Completing the cast is Vess’s thoroughly lovable Abraham, the band’s outsider and ironic observer of all things Christian, a role that Vess invests with the heart and soul that made his recent featured turn in Simi Valley’s bare such a standout.
The boys deserve an extra round of applause for working extra hard (and breaking lots of sweat) in one of L.A.’s few un-air-conditioned theaters.
Richard Berent gets top marks for his musical direction, and for conducting and playing keyboards in the live three-piece band, down one keyboard from previous Altar Boyz.
Lauren J. Peters is stage manager and Alysha Bermudez assistant stage manager.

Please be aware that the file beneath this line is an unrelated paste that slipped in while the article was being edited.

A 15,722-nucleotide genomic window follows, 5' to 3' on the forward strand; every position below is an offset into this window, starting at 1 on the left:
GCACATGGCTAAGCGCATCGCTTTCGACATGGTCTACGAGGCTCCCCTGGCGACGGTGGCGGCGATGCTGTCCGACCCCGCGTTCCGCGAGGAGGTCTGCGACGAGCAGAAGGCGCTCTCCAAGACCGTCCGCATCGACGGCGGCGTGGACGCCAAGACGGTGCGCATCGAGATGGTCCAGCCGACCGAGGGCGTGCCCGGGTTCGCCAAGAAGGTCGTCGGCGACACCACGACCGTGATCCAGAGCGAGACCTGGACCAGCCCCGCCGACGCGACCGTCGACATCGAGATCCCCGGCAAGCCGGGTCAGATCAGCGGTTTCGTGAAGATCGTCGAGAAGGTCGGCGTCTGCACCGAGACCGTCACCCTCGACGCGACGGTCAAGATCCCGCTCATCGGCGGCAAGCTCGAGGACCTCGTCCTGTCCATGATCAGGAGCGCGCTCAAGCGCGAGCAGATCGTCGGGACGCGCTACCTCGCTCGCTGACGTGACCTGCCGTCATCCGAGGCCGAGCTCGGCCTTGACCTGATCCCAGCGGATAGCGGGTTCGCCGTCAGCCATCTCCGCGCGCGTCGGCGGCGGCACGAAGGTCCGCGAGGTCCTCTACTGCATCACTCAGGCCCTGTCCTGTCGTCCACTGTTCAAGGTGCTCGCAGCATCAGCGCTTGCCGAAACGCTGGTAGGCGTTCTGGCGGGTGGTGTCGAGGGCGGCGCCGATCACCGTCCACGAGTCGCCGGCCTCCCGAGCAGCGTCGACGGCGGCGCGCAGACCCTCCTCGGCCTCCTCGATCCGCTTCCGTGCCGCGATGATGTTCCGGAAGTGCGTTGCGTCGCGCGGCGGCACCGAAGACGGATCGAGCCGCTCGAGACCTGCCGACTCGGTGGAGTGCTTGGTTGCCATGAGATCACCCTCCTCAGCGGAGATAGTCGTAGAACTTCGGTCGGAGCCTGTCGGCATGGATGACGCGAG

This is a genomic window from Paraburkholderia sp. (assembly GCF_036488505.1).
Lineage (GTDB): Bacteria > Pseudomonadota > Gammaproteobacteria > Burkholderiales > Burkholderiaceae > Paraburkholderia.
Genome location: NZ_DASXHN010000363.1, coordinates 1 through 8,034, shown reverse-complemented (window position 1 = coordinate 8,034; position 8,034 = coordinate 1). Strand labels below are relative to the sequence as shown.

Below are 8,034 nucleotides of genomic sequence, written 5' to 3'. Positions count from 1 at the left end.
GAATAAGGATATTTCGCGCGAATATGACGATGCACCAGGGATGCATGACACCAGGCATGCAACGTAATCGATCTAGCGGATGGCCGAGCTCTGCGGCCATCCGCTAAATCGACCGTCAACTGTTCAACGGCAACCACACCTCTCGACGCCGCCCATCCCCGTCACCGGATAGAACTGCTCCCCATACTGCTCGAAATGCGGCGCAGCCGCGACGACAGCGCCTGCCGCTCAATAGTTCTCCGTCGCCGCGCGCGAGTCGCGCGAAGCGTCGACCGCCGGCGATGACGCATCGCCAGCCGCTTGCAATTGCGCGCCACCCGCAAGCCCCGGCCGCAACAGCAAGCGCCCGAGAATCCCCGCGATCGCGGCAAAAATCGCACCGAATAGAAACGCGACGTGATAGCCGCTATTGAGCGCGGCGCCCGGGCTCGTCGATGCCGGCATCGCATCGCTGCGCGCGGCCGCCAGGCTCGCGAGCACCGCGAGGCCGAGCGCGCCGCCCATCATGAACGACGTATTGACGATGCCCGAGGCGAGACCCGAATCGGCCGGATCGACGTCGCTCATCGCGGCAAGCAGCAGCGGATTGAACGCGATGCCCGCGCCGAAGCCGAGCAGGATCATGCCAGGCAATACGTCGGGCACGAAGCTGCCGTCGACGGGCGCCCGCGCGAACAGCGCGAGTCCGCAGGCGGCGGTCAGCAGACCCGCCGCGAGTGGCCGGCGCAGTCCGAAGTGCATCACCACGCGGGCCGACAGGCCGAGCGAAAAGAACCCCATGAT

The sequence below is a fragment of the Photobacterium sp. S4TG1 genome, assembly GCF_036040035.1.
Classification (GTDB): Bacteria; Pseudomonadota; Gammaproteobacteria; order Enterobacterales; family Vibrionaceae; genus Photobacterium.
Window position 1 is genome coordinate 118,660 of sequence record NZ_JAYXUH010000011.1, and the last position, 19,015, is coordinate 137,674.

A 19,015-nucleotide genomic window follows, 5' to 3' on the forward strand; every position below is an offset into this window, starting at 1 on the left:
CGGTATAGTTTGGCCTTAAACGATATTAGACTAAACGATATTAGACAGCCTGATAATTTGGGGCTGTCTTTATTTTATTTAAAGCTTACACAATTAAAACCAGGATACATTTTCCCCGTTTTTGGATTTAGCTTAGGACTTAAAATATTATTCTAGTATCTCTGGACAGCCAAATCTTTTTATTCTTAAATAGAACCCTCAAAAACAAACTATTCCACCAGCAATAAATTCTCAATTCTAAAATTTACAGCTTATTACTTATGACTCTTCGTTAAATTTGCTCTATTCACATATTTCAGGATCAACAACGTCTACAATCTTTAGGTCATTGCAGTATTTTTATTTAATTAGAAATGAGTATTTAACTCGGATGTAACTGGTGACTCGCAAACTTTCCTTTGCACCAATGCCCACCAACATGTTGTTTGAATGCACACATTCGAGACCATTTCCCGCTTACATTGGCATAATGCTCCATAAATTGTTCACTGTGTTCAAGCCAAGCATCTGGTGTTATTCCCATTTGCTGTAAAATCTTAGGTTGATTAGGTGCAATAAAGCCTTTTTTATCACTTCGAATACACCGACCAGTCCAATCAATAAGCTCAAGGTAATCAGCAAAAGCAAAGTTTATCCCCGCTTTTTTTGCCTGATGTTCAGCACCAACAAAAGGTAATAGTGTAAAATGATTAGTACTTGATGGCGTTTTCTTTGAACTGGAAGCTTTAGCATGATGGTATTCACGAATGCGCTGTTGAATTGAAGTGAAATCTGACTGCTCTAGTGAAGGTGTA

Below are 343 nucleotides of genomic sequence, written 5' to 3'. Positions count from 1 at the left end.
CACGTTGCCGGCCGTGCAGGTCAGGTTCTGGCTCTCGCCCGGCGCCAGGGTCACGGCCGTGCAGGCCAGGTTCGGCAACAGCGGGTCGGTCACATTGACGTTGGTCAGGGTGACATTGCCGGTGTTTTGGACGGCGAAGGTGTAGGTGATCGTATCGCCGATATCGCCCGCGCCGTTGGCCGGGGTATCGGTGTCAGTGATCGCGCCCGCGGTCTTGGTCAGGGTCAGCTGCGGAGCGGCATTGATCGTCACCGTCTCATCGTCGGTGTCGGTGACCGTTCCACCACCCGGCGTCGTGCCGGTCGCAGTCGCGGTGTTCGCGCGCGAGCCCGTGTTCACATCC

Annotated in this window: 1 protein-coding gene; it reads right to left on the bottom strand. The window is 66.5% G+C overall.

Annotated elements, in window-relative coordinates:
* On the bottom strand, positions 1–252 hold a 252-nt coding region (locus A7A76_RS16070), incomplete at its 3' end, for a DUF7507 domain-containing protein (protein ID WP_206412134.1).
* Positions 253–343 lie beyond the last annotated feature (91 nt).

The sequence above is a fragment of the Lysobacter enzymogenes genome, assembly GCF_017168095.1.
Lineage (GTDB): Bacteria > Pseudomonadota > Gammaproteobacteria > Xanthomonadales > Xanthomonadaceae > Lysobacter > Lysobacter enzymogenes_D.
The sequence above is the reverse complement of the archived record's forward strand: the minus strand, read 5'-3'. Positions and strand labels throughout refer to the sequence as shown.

Though anyone who’s seen flashier, glitzier, bigger-budget Altar Boyz in years past will need to adjust expectations to fit this production’s more modest resources, the audience cheers inspired by its terrific cast are genuine and well-deserved. I for one am thrilled that the Altar Boyz are back in town.
Note: Understudies Holland Noël (Matthew), Kyle Shepard (Mark), Justin P. James (Luke), Charles Martinez (Juan), and Charles Simmons (Abraham) all have scheduled performance dates during the run.
Chromolume Theatre at the Attic. 5429 W. Washington Blvd., Los Angeles.
April 4, 2014
Photos: James Esposito